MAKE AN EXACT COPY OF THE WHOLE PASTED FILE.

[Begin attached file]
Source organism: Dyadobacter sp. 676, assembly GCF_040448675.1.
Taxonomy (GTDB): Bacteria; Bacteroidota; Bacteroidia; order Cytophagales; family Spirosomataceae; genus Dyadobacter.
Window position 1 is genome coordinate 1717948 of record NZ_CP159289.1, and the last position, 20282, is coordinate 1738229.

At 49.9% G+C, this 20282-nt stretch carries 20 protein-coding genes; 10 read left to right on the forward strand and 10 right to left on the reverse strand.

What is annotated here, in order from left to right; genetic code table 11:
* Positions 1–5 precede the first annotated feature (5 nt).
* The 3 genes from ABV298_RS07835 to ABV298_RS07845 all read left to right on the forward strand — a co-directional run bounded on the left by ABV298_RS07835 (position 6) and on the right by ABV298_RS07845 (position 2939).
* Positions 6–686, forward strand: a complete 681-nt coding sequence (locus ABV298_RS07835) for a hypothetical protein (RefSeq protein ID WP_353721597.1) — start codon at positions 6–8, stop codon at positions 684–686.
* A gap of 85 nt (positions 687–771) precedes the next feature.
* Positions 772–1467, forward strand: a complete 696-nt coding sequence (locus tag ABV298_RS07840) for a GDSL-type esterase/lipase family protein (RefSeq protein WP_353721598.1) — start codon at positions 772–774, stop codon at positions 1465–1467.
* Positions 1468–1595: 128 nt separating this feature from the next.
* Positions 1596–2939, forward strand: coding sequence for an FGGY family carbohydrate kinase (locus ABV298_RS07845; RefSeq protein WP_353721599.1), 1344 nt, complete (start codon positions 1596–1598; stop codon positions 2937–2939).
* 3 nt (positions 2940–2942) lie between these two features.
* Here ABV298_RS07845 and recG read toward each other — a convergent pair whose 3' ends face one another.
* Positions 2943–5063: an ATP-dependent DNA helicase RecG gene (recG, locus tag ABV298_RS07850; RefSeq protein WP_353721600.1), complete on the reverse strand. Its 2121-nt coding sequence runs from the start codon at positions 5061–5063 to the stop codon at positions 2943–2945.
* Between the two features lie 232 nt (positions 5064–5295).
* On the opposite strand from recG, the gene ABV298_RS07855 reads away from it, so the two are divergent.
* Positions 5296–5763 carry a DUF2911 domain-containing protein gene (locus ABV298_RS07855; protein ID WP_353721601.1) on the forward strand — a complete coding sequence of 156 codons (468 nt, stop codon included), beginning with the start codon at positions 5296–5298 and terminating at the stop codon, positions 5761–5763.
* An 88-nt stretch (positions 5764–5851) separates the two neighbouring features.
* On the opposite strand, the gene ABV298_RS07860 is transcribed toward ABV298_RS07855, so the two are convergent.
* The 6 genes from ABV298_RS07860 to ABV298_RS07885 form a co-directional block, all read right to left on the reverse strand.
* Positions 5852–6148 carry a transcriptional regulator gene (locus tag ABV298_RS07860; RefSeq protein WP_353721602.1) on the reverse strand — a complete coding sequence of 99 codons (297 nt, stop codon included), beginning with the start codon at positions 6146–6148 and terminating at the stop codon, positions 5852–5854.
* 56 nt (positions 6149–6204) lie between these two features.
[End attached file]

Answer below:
Source organism: Dyadobacter sp. 676, assembly GCF_040448675.1.
Taxonomy (GTDB): Bacteria; Bacteroidota; Bacteroidia; order Cytophagales; family Spirosomataceae; genus Dyadobacter.
Window position 1 is genome coordinate 1717948 of record NZ_CP159289.1, and the last position, 20282, is coordinate 1738229.

At 49.9% G+C, this 20282-nt stretch carries 20 protein-coding genes; 10 read left to right on the forward strand and 10 right to left on the reverse strand.

What is annotated here, in order from left to right; genetic code table 11:
* Positions 1–5 precede the first annotated feature (5 nt).
* The 3 genes from ABV298_RS07835 to ABV298_RS07845 all read left to right on the forward strand — a co-directional run bounded on the left by ABV298_RS07835 (position 6) and on the right by ABV298_RS07845 (position 2939).
* Positions 6–686, forward strand: a complete 681-nt coding sequence (locus ABV298_RS07835) for a hypothetical protein (RefSeq protein ID WP_353721597.1) — start codon at positions 6–8, stop codon at positions 684–686.
* A gap of 85 nt (positions 687–771) precedes the next feature.
* Positions 772–1467, forward strand: a complete 696-nt coding sequence (locus tag ABV298_RS07840) for a GDSL-type esterase/lipase family protein (RefSeq protein WP_353721598.1) — start codon at positions 772–774, stop codon at positions 1465–1467.
* Positions 1468–1595: 128 nt separating this feature from the next.
* Positions 1596–2939, forward strand: coding sequence for an FGGY family carbohydrate kinase (locus ABV298_RS07845; RefSeq protein WP_353721599.1), 1344 nt, complete (start codon positions 1596–1598; stop codon positions 2937–2939).
* 3 nt (positions 2940–2942) lie between these two features.
* Here ABV298_RS07845 and recG read toward each other — a convergent pair whose 3' ends face one another.
* Positions 2943–5063: an ATP-dependent DNA helicase RecG gene (recG, locus tag ABV298_RS07850; RefSeq protein WP_353721600.1), complete on the reverse strand. Its 2121-nt coding sequence runs from the start codon at positions 5061–5063 to the stop codon at positions 2943–2945.
* Between the two features lie 232 nt (positions 5064–5295).
* On the opposite strand from recG, the gene ABV298_RS07855 reads away from it, so the two are divergent.
* Positions 5296–5763 carry a DUF2911 domain-containing protein gene (locus ABV298_RS07855; protein ID WP_353721601.1) on the forward strand — a complete coding sequence of 156 codons (468 nt, stop codon included), beginning with the start codon at positions 5296–5298 and terminating at the stop codon, positions 5761–5763.
* An 88-nt stretch (positions 5764–5851) separates the two neighbouring features.
* On the opposite strand, the gene ABV298_RS07860 is transcribed toward ABV298_RS07855, so the two are convergent.
* The 6 genes from ABV298_RS07860 to ABV298_RS07885 form a co-directional block, all read right to left on the reverse strand.
* Positions 5852–6148 carry a transcriptional regulator gene (locus tag ABV298_RS07860; RefSeq protein WP_353721602.1) on the reverse strand — a complete coding sequence of 99 codons (297 nt, stop codon included), beginning with the start codon at positions 6146–6148 and terminating at the stop codon, positions 5852–5854.
* 56 nt (positions 6149–6204) lie between these two features.